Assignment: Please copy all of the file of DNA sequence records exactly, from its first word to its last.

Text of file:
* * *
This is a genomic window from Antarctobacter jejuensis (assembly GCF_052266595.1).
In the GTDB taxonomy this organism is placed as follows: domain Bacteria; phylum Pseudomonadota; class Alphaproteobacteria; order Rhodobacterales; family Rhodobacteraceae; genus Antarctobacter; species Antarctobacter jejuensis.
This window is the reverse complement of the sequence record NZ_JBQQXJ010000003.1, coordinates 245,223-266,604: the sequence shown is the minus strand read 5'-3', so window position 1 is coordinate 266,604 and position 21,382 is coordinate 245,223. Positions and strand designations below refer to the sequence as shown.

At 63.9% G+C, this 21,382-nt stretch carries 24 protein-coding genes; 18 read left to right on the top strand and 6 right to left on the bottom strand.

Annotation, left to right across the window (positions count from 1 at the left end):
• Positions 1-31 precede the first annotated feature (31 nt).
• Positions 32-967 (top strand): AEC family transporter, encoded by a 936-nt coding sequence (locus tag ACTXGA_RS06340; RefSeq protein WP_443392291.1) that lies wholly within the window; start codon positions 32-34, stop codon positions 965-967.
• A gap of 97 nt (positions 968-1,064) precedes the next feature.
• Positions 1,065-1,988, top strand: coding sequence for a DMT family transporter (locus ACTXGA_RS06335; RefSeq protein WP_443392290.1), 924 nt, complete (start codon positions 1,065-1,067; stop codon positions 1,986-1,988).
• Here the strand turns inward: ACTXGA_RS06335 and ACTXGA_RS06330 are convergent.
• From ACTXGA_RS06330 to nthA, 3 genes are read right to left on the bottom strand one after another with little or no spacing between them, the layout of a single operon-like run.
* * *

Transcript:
This is a genomic window from Antarctobacter jejuensis (assembly GCF_052266595.1).
In the GTDB taxonomy this organism is placed as follows: domain Bacteria; phylum Pseudomonadota; class Alphaproteobacteria; order Rhodobacterales; family Rhodobacteraceae; genus Antarctobacter; species Antarctobacter jejuensis.
This window is the reverse complement of the sequence record NZ_JBQQXJ010000003.1, coordinates 245,223-266,604: the sequence shown is the minus strand read 5'-3', so window position 1 is coordinate 266,604 and position 21,382 is coordinate 245,223. Positions and strand designations below refer to the sequence as shown.

At 63.9% G+C, this 21,382-nt stretch carries 24 protein-coding genes; 18 read left to right on the top strand and 6 right to left on the bottom strand.

Annotation, left to right across the window (positions count from 1 at the left end):
• Positions 1-31 precede the first annotated feature (31 nt).
• Positions 32-967 (top strand): AEC family transporter, encoded by a 936-nt coding sequence (locus tag ACTXGA_RS06340; RefSeq protein WP_443392291.1) that lies wholly within the window; start codon positions 32-34, stop codon positions 965-967.
• A gap of 97 nt (positions 968-1,064) precedes the next feature.
• Positions 1,065-1,988, top strand: coding sequence for a DMT family transporter (locus ACTXGA_RS06335; RefSeq protein WP_443392290.1), 924 nt, complete (start codon positions 1,065-1,067; stop codon positions 1,986-1,988).
• Here the strand turns inward: ACTXGA_RS06335 and ACTXGA_RS06330 are convergent.
• From ACTXGA_RS06330 to nthA, 3 genes are read right to left on the bottom strand one after another with little or no spacing between them, the layout of a single operon-like run.